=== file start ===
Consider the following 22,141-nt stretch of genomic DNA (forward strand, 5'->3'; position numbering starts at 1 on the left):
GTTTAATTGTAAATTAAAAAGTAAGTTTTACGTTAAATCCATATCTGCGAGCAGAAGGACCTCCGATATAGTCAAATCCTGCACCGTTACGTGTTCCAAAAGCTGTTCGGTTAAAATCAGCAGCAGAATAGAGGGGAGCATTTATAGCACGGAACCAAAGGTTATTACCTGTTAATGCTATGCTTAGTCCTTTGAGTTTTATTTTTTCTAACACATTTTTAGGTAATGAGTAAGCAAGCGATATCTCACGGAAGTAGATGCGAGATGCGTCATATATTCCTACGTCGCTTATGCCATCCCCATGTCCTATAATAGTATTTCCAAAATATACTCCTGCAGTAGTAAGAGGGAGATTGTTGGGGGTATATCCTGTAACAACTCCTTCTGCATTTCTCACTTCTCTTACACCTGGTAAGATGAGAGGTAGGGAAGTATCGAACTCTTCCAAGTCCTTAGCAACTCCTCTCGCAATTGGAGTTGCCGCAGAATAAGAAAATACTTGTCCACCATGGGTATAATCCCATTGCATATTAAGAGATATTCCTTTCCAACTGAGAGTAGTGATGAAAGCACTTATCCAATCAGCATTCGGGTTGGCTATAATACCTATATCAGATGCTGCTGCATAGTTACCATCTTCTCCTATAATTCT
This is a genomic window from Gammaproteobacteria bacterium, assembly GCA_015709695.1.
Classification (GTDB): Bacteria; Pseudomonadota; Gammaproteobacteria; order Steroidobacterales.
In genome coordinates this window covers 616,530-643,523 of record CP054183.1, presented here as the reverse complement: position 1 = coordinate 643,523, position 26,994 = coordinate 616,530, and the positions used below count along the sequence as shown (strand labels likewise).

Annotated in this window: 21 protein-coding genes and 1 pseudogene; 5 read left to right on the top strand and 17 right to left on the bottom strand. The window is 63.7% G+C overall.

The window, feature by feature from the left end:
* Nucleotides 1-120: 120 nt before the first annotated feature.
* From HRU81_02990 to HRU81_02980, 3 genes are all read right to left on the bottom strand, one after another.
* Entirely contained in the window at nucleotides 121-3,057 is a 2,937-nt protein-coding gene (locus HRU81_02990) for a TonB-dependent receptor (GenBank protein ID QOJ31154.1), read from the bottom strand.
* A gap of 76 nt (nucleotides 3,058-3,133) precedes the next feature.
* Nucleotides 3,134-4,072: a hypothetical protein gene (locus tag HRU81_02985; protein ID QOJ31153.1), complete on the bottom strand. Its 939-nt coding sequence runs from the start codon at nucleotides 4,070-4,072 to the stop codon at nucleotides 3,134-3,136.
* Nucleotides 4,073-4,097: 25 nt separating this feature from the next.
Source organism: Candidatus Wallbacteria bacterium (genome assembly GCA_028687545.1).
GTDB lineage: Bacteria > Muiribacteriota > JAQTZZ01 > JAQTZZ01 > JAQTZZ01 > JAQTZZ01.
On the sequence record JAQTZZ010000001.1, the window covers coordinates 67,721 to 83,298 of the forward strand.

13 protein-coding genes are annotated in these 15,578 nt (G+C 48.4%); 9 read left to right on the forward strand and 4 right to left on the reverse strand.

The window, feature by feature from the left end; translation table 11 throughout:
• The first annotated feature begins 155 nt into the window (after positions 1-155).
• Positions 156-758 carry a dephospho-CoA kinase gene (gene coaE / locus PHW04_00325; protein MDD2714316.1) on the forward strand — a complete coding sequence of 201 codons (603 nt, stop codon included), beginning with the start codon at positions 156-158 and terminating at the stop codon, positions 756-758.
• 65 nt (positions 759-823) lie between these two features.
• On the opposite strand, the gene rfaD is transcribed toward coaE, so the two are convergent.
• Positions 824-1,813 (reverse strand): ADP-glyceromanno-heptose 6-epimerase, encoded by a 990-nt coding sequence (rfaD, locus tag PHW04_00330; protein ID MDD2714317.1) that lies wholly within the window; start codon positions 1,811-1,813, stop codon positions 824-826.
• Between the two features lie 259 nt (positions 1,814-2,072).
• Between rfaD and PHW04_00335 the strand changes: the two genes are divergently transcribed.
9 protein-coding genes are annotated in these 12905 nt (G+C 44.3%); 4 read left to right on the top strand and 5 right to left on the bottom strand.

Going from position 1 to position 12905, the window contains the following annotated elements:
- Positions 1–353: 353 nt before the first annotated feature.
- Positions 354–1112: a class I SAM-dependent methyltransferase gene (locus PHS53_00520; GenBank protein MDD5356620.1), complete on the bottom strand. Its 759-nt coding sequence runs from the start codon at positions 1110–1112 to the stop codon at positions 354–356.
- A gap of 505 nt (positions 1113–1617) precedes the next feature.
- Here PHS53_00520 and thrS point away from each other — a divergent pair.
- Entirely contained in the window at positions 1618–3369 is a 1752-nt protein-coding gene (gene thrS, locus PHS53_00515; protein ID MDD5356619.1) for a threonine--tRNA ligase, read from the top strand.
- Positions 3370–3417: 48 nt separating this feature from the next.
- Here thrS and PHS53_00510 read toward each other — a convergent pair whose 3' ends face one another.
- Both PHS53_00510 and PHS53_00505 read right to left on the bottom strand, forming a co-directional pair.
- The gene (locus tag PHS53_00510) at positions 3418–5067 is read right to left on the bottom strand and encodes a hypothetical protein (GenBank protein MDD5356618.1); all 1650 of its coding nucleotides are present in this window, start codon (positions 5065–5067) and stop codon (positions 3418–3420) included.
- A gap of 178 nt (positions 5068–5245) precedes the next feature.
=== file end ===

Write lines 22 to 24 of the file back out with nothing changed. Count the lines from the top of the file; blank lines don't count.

• On the opposite strand, the gene rfaD is transcribed toward coaE, so the two are convergent.
• Positions 824-1,813 (reverse strand): ADP-glyceromanno-heptose 6-epimerase, encoded by a 990-nt coding sequence (rfaD, locus tag PHW04_00330; protein ID MDD2714317.1) that lies wholly within the window; start codon positions 1,811-1,813, stop codon positions 824-826.
• Between the two features lie 259 nt (positions 1,814-2,072).